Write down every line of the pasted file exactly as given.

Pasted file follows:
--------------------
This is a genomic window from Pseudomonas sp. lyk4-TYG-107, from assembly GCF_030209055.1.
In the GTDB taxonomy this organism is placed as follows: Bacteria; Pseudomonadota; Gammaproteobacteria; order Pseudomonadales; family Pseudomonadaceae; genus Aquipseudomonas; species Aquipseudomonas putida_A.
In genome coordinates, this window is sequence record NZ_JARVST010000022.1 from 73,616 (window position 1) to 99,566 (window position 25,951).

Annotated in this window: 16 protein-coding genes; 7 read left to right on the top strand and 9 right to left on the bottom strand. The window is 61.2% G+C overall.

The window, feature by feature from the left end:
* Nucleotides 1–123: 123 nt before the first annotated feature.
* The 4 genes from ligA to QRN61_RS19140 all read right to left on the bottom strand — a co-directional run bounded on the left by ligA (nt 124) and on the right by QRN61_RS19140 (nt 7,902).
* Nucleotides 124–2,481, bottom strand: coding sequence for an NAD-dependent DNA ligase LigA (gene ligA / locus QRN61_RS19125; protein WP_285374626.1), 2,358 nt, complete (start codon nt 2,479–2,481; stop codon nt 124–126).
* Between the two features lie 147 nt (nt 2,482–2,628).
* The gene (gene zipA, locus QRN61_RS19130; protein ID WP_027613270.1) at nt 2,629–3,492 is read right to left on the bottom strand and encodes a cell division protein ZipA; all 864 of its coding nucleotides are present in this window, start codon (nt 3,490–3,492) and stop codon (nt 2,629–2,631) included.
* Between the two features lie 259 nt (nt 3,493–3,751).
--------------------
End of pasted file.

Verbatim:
This is a genomic window from Pseudomonas sp. lyk4-TYG-107, from assembly GCF_030209055.1.
In the GTDB taxonomy this organism is placed as follows: Bacteria; Pseudomonadota; Gammaproteobacteria; order Pseudomonadales; family Pseudomonadaceae; genus Aquipseudomonas; species Aquipseudomonas putida_A.
In genome coordinates, this window is sequence record NZ_JARVST010000022.1 from 73,616 (window position 1) to 99,566 (window position 25,951).

Annotated in this window: 16 protein-coding genes; 7 read left to right on the top strand and 9 right to left on the bottom strand. The window is 61.2% G+C overall.

The window, feature by feature from the left end:
* Nucleotides 1–123: 123 nt before the first annotated feature.
* The 4 genes from ligA to QRN61_RS19140 all read right to left on the bottom strand — a co-directional run bounded on the left by ligA (nt 124) and on the right by QRN61_RS19140 (nt 7,902).
* Nucleotides 124–2,481, bottom strand: coding sequence for an NAD-dependent DNA ligase LigA (gene ligA / locus QRN61_RS19125; protein WP_285374626.1), 2,358 nt, complete (start codon nt 2,479–2,481; stop codon nt 124–126).
* Between the two features lie 147 nt (nt 2,482–2,628).
* The gene (gene zipA, locus QRN61_RS19130; protein ID WP_027613270.1) at nt 2,629–3,492 is read right to left on the bottom strand and encodes a cell division protein ZipA; all 864 of its coding nucleotides are present in this window, start codon (nt 3,490–3,492) and stop codon (nt 2,629–2,631) included.
* Between the two features lie 259 nt (nt 3,493–3,751).